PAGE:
A man called MP MacDomhnaill wrote a letter to the newspapers last week. He is clearly a proud man, at the end of his tether. He reveals, and what a painful revelation it must be, that his family is going hungry to try to keep mortgage payments going.

There are two important things about that letter. First, MP MacDomhnaill is not alone. He was brave to do what he did, and thousands of other people throughout Ireland understood and shared his experience, even if they have yet to put pen to paper. The most recent figures, just published, suggest that there are 55,000 families in Ireland in mortgage arrears. But those figures take no account of the number of families in pain because of high mortgages. The St Vincent de Paul Society and others, like ourselves in Barnardos, are experiencing hunger in families on a pretty unprecedented scale in our time. All over Ireland, there is a huge increase in financial pressure — and a huge increase in things like mental ill-health caused by that pressure.

It’s not an issue of poverty, if that doesn’t sound like an odd thing to say, because it cuts across classes. In some ways, the man who thought he had fairly comfortably provided for his family a couple of years ago, and is now facing a mountain of debt and assets that are next to worthless, could be in more acute pain than others.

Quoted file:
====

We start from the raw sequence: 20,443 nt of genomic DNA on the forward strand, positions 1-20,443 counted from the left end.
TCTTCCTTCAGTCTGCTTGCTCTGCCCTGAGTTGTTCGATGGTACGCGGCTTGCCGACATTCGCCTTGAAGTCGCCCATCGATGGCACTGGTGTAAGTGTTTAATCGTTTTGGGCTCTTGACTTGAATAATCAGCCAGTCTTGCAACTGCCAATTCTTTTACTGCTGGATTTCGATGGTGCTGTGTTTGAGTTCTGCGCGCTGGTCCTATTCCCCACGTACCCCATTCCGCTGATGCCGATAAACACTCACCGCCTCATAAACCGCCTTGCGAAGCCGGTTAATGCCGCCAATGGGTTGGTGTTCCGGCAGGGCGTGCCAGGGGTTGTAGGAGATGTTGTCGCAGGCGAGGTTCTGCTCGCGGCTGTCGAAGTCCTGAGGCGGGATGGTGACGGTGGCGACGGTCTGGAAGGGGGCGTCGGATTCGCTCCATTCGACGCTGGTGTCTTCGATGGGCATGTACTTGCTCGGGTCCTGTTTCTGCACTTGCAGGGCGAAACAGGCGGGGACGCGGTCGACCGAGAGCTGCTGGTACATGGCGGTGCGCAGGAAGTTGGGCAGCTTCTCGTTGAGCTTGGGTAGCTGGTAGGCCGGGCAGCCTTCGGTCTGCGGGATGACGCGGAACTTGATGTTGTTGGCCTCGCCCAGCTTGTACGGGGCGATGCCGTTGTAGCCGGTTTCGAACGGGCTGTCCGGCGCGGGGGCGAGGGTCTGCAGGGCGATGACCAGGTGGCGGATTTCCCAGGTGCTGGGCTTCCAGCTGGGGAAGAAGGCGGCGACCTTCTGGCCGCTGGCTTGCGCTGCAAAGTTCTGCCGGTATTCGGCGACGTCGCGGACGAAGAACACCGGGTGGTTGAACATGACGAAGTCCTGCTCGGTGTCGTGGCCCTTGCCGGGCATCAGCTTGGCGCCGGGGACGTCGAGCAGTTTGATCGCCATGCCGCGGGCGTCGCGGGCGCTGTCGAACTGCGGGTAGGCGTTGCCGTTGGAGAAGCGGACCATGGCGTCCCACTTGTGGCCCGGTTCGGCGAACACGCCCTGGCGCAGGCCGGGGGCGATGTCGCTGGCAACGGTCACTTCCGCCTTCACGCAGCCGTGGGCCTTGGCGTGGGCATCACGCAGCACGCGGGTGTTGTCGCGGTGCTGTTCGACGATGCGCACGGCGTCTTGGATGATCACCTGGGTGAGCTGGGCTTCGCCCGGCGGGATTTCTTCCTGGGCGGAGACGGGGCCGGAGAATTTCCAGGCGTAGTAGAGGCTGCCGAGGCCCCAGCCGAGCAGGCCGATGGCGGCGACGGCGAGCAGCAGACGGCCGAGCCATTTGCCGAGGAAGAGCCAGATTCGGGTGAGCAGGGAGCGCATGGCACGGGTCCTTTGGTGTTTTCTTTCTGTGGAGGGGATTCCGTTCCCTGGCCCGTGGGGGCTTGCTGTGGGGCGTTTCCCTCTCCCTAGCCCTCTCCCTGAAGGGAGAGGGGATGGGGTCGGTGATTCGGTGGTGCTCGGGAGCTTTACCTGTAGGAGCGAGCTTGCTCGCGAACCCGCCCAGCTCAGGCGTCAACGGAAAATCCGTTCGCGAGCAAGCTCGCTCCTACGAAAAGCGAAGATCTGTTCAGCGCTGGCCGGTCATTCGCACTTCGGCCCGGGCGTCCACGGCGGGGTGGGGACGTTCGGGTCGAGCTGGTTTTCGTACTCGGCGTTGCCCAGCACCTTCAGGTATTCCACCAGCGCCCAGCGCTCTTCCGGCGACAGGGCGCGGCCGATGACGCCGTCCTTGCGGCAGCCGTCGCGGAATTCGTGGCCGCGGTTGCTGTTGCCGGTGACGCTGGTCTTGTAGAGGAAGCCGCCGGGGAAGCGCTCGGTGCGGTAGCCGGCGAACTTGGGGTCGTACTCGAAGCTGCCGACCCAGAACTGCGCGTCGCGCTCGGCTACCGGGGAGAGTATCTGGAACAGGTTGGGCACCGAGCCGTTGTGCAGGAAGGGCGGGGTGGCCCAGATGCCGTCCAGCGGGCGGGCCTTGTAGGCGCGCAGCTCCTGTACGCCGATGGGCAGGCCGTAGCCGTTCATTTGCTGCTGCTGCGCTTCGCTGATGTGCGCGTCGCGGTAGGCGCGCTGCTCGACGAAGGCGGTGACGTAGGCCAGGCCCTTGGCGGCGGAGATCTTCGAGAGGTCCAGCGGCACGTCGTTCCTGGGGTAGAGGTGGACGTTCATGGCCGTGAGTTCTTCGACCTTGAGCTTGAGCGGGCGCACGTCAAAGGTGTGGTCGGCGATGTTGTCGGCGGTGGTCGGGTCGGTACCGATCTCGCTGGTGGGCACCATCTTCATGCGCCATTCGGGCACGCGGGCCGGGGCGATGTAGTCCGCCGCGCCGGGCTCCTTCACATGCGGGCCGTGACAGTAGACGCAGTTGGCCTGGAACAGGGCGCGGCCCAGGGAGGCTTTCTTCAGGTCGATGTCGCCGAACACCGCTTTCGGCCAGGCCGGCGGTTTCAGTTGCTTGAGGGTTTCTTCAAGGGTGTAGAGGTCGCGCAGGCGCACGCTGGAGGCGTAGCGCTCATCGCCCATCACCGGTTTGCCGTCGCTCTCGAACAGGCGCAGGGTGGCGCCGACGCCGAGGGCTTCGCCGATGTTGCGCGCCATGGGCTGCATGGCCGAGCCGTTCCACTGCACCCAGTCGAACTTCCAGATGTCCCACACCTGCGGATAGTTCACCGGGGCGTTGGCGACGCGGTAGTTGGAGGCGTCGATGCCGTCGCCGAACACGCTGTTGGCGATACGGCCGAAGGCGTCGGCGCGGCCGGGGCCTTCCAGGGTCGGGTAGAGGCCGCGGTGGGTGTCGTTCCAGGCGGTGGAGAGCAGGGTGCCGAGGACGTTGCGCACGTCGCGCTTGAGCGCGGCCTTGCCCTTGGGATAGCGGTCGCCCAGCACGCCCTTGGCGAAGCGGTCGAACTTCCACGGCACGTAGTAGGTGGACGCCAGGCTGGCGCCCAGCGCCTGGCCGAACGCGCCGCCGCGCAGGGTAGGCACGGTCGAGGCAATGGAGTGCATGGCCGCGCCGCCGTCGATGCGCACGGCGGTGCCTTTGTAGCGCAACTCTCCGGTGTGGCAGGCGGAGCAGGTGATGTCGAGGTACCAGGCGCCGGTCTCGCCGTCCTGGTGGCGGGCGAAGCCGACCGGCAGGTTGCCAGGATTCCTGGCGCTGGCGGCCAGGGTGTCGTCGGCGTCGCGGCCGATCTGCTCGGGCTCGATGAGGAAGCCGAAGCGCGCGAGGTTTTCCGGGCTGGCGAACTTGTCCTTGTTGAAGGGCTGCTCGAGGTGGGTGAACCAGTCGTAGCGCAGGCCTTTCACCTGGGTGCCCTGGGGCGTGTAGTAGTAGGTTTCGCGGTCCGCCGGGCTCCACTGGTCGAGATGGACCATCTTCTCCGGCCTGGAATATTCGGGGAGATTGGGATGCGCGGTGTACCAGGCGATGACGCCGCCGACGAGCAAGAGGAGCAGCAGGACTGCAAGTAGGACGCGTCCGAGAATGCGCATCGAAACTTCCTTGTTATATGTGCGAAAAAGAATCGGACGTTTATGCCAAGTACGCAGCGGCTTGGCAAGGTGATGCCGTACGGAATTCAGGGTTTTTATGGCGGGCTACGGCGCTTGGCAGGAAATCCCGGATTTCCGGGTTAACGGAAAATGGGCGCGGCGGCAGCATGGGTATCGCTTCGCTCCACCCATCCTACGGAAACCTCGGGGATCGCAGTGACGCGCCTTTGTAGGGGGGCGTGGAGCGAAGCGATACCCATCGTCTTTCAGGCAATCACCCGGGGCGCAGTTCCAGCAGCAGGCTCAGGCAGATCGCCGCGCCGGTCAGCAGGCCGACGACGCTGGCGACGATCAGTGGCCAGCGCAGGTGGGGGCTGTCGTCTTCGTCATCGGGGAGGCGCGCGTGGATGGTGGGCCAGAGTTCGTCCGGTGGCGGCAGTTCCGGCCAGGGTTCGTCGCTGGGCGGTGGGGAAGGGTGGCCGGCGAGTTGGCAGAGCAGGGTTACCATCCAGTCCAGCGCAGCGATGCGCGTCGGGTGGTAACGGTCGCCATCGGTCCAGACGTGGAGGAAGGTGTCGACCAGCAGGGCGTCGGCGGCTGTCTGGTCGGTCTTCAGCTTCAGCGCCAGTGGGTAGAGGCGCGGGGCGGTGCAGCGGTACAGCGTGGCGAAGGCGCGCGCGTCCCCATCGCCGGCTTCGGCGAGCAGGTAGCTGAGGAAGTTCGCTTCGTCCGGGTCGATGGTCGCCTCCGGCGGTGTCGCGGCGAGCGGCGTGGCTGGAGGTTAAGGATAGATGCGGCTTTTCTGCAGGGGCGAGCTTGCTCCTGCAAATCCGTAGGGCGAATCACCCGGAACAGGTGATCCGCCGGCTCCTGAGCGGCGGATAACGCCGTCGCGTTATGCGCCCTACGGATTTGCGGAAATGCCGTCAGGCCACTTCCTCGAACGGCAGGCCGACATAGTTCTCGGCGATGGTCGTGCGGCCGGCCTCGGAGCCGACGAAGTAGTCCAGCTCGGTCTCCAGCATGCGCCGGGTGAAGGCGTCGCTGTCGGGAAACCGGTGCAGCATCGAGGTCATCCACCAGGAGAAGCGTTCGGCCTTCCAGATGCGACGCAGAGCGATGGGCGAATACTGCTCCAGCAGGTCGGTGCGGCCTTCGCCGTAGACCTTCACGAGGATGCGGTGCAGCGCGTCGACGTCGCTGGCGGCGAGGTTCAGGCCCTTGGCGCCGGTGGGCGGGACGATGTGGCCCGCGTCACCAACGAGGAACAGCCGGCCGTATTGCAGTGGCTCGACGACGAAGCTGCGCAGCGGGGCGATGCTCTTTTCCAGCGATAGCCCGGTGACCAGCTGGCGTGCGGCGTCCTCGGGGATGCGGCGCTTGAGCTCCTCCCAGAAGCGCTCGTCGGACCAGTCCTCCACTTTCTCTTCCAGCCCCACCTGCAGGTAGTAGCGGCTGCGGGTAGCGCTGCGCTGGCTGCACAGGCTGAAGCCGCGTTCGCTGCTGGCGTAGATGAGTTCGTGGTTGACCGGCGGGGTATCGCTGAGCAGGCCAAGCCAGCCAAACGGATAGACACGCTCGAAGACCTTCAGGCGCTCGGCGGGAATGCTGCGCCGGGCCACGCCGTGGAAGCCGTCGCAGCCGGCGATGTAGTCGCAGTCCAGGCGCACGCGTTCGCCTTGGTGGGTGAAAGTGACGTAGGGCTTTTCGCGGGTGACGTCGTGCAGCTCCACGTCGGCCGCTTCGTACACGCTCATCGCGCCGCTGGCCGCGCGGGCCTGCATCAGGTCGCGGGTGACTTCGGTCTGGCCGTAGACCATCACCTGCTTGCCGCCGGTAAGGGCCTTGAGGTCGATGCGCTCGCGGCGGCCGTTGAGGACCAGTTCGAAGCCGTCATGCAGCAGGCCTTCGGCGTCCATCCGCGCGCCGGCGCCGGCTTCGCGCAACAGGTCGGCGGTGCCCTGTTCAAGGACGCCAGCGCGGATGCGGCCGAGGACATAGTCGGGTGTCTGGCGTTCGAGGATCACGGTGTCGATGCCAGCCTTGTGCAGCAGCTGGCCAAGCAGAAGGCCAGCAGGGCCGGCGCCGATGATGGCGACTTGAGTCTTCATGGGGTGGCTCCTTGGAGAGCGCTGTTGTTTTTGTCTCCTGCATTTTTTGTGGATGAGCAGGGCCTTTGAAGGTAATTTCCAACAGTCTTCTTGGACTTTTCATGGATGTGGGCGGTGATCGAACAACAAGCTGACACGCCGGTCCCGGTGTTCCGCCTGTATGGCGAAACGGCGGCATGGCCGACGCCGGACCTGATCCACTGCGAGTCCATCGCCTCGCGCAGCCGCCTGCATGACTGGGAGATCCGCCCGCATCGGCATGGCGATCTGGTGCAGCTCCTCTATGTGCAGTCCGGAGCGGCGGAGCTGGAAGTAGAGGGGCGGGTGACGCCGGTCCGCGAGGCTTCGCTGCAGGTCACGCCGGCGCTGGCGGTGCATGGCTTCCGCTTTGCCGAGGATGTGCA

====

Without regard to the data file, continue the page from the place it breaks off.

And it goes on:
But the second thing that’s important about MP MacDomhnaill’s letter is that sooner or later, that man is going to have to listen to a lecture about moral hazard. Someone will go on the radio to say how much sympathy they have for him, but after all, if we help him, it will only encourage others to default on their mortgage payments.

Maybe that’s when the revolution needs to start — when they start lecturing us about moral hazard. When I hear a politician telling me that “ordinary taxpayers” won’t stand for seeing their tax euro spent on helping people in mortgage arrears, I think only of Trevelyan. The task of a real leader now is to encourage and enable us all to stand together, in solidarity with each other, to get out of this mess. And if that means helping people to save their homes, or even to make a fresh start free of unsustainable debt, I see nothing wrong with that.

I’m not arguing for some kind of blanket release from all our debts — that would be totally irresponsible. But we urgently need a structured approach that puts a clear and statutory onus on the banks to listen to people and to help. And we need non-traditional approaches to mortgage restructuring — 40-year mortgages, inter-generational mortgages if necessary — that will also have to be underpinned by law. We have extensively, perhaps excessively, recapitalised our banks and we didn’t do it so they could drive people into despair or hunger.

We need leadership now. We have a mounting crisis. It might still, to some extent, be hidden because people are trying to do the best they can on a month by month basis, but it’s there and it’s getting worse. We need to know that our government is putting a structured response together, and that we will see the shape of that response soon. So far, all we’ve heard is words. Ministers like Joan Burton have urged banks to be more forthcoming and helpful. But the banks only care about their balance sheets. This crisis will damage people irreparably, if it’s not doing so already. And words will be little consolation then.